after John Ashbery
A coyote pack yipped and yowled in the dark to coordinate their hunt.
Suddenly, they went mute: the chill had caught voices in their throats.
The night she died, my great-grandmother complained she was cold.
She had howled for years for my great-grandfather, in the hope
he was sweeping bougainvillea, trimming the front hedge in moonlight.
She caught me holding the clippers upside-down as he did. I had no idea.
I wonder if she saw me or him standing there that moment, holding them.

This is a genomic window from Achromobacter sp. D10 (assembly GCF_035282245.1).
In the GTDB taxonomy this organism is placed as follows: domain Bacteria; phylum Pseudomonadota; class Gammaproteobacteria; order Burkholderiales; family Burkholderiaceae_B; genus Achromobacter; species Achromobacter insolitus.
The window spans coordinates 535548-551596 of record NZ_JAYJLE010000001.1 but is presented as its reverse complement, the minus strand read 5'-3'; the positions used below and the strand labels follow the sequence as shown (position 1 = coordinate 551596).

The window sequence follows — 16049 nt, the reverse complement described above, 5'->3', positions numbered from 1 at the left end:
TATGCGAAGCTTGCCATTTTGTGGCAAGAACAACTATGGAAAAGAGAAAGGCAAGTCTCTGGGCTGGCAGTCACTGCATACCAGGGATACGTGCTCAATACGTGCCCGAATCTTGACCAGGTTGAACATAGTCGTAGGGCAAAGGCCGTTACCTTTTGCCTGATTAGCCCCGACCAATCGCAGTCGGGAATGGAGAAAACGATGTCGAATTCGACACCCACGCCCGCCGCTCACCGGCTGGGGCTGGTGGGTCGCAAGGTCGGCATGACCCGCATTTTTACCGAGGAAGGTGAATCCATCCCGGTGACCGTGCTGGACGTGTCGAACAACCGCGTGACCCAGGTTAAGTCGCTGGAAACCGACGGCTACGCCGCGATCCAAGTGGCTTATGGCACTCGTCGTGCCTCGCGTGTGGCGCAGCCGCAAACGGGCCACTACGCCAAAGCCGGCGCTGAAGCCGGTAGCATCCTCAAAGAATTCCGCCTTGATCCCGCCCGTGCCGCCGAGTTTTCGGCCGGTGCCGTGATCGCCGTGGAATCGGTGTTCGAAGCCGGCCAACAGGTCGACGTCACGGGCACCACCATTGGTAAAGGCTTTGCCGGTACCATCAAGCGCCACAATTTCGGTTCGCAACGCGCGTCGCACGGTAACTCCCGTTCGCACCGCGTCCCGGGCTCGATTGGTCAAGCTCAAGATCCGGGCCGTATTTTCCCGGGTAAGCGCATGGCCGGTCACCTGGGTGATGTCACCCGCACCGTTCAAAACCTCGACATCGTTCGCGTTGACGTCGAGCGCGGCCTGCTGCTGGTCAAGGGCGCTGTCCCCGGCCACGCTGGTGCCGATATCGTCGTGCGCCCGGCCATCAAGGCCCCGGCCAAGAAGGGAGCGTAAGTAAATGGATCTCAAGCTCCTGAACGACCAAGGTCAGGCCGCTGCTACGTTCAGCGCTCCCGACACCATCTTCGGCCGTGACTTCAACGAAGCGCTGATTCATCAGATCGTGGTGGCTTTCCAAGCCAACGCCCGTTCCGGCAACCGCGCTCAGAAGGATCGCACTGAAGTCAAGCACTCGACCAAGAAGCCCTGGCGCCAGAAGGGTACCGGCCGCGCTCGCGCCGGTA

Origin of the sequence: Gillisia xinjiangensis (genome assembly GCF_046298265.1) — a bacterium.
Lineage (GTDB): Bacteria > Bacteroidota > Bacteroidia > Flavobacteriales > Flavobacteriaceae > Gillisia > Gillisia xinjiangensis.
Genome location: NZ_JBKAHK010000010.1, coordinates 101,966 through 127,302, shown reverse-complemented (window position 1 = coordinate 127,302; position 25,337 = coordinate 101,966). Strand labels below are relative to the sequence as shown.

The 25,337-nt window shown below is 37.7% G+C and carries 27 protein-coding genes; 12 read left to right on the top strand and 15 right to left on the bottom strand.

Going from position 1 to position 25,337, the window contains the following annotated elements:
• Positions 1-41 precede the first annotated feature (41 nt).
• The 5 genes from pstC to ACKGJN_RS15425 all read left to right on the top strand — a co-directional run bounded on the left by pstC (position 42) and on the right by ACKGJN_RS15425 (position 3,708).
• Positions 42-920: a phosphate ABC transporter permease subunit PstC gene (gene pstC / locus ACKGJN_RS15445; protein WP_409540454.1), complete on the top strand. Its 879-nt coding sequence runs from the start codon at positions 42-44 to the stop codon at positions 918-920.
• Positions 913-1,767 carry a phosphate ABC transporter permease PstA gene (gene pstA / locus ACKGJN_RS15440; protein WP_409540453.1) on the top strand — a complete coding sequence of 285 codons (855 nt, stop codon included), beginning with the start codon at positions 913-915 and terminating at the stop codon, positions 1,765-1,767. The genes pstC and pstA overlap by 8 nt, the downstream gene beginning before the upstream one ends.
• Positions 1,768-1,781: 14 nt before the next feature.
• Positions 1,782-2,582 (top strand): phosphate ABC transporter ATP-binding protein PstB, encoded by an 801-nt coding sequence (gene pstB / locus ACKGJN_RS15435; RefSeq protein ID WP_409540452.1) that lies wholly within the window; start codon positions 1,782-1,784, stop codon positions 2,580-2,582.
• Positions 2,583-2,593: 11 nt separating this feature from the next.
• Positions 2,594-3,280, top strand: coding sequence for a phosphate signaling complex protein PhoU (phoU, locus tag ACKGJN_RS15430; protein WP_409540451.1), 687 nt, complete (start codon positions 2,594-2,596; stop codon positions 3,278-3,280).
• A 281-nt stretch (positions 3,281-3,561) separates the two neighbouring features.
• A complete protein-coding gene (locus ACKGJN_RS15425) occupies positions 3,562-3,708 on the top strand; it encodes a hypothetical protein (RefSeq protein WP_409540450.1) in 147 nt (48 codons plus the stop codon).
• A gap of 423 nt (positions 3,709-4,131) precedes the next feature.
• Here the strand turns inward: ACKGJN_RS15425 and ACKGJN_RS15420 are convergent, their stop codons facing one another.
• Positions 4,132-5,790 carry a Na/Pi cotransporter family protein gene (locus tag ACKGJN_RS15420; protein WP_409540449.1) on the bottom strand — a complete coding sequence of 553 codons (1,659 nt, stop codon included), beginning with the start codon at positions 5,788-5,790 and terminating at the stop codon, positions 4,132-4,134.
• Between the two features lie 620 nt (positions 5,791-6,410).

I woke to a quiet that icicled down my throat—no chance of a word.
The polished past, slid open, was a clear night in an aluminum frame.
Jonathan Yungkans is a Los Angeles-based writer and photographer with an MFA in Poetry from California State University, Long Beach. His work has appeared in Anastamos, High Shelf Press, West Texas Literary Journal and other publications. His poetry chapbook, Colors the Thorns Draw, was released by Desert Willow Press in August 2018.